Fig. 2
figure2

Age distribution of patients under 18 years old (n = 137) seeking treatment for potential exposure to rabies in the study centers during the period 1st February to 31st March 2016

Fig. 3
figure3

Occupation of 273 patients presenting for treatment following potential exposure to rabies in high-risk areas in southern Bhutan

Table 3 Animal species involved, type of exposure and demographics for 273 cases potentially exposed to rabies through contact with animals (categories not mutually exclusive)

Rabies risk assessments

In nearly all consultations, the clinician asked relevant questions about the type of rabies exposure. The type of exposure, the date, the wound site and the species involved were obtained in over 95% of consultations. Details of the epidemiological information that clinicians collected to assess rabies risk are detailed in (Fig. 4). The risk category for the 272 cases for whom information was available to independently classify rabies risk according to the NRMG was 57% severe risk, 43% moderate risk and only 1 (0.3%) was none. In one case the epidemiological information was missing. Clinicians recorded the rabies risk category (none, moderate, severe) on the case sheet for only 194 (71%) of the 273 cases. Of these 194 clinician risk assessments, only 102 (53%) were correctly classified when compared to the independent risk assessment (Table 4).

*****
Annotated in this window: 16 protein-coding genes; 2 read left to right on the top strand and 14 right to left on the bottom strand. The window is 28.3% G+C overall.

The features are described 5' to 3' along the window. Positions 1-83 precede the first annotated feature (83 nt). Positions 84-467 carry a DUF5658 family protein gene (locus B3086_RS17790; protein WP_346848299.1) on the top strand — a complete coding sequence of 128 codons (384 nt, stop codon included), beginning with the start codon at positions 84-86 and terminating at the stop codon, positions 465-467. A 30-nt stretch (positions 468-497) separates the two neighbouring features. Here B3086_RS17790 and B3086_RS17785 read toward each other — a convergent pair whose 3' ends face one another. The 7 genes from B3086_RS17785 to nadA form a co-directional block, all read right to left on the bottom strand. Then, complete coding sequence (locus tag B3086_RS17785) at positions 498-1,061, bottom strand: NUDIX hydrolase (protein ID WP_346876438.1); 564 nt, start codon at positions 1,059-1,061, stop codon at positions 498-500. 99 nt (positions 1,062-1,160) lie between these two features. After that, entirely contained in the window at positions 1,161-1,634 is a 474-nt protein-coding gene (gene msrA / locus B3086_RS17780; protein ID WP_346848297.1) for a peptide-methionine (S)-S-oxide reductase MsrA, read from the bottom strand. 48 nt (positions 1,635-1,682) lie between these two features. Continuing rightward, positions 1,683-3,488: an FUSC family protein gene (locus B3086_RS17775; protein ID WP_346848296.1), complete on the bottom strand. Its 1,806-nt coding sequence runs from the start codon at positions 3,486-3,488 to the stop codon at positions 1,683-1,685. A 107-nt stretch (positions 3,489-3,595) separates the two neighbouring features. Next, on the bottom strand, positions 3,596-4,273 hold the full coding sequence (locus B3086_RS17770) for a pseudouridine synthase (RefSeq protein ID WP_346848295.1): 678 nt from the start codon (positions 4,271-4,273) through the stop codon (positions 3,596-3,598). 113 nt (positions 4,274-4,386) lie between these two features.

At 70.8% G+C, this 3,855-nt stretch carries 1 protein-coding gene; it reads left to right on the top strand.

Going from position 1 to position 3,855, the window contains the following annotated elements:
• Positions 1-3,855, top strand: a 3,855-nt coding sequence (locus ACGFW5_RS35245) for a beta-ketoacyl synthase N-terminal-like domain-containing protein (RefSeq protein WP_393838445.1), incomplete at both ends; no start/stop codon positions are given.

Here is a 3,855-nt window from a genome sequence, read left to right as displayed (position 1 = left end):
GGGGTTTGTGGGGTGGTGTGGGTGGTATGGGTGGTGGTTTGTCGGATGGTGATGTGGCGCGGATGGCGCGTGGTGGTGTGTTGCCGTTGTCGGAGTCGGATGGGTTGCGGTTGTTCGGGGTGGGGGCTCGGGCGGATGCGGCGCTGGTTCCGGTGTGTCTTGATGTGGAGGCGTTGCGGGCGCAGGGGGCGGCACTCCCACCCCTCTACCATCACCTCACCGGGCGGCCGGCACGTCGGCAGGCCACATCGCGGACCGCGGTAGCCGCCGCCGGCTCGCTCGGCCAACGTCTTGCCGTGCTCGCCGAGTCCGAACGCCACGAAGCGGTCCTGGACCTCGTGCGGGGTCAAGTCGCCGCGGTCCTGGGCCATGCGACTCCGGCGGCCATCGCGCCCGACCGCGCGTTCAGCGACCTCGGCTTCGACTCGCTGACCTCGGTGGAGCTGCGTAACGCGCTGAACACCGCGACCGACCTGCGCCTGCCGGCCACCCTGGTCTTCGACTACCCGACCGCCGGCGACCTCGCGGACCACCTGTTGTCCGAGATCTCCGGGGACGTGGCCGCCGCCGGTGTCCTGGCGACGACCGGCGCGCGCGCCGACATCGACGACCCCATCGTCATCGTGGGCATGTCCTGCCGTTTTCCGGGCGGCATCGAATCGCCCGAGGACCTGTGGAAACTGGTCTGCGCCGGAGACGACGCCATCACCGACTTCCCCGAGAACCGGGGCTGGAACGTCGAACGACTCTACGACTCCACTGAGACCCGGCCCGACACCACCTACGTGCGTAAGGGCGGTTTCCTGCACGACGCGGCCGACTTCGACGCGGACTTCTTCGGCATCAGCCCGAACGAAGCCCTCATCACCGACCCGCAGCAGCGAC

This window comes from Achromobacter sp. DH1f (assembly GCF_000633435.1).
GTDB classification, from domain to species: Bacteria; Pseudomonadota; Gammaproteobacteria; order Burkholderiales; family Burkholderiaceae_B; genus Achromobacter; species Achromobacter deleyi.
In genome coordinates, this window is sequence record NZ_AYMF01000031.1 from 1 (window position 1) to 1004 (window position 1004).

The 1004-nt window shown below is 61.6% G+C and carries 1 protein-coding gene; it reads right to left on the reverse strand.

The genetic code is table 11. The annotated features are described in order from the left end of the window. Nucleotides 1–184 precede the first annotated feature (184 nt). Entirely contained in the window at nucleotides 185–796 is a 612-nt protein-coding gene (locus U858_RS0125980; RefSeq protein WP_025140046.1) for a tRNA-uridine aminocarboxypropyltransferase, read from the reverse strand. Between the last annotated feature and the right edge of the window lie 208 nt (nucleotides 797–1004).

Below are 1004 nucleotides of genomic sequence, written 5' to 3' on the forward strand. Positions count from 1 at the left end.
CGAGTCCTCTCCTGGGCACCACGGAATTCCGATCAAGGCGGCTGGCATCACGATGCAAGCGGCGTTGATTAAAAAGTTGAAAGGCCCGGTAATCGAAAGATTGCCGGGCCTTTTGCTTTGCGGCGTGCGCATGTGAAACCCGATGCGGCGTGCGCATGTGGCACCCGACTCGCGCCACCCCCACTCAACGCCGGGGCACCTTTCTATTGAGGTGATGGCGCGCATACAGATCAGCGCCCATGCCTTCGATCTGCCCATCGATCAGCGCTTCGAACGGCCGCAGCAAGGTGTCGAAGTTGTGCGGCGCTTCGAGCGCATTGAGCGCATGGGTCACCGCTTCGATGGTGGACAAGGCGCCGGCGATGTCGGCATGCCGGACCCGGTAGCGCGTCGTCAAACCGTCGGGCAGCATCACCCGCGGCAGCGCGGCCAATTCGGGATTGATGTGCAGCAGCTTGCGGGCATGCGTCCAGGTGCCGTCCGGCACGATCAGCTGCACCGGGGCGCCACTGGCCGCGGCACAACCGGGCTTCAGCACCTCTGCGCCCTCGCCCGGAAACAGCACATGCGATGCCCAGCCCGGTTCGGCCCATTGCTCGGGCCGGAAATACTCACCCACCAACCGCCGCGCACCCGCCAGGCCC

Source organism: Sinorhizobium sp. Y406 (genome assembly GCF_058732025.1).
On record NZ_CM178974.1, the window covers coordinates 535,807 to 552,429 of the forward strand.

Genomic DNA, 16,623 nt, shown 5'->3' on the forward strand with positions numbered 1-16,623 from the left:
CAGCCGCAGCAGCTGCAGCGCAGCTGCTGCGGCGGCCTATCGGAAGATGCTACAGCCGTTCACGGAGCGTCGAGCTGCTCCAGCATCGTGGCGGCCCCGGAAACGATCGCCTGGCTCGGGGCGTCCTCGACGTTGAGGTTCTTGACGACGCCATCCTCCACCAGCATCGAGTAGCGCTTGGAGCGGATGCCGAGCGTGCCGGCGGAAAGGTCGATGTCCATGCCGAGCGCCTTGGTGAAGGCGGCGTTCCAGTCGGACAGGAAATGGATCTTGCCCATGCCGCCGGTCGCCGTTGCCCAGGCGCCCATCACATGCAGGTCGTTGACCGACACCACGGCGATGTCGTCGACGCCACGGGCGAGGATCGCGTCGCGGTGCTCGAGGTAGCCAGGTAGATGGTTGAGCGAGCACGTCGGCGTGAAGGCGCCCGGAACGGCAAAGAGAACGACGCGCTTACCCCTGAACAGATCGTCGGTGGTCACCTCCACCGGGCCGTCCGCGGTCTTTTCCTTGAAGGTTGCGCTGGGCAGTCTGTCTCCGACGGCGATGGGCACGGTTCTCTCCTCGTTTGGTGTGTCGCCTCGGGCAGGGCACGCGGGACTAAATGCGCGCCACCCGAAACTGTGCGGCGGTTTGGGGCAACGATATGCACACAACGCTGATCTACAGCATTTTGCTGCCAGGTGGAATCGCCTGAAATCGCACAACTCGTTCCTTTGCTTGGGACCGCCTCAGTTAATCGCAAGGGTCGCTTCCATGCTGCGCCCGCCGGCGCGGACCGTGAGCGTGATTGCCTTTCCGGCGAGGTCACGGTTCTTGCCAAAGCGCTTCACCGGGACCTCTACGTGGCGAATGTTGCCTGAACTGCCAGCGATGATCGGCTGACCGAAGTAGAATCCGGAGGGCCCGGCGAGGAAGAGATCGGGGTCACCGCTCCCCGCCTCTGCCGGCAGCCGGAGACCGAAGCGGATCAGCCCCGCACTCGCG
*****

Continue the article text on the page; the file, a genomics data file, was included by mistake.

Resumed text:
Fig. 4
figure4

Proportion of relevant epidemiological questions asked by the clinicians for each exposure type (indicated in brackets); the denominator varied between 8 and 273, depending on the frequency of the type of exposure

Table 4 Rabies risk classification stratified by clinician designation for 194 cases potentially exposed to rabies for which the clinician recorded a risk classification in 13 health centers in high rabies risk areas of southern Bhutan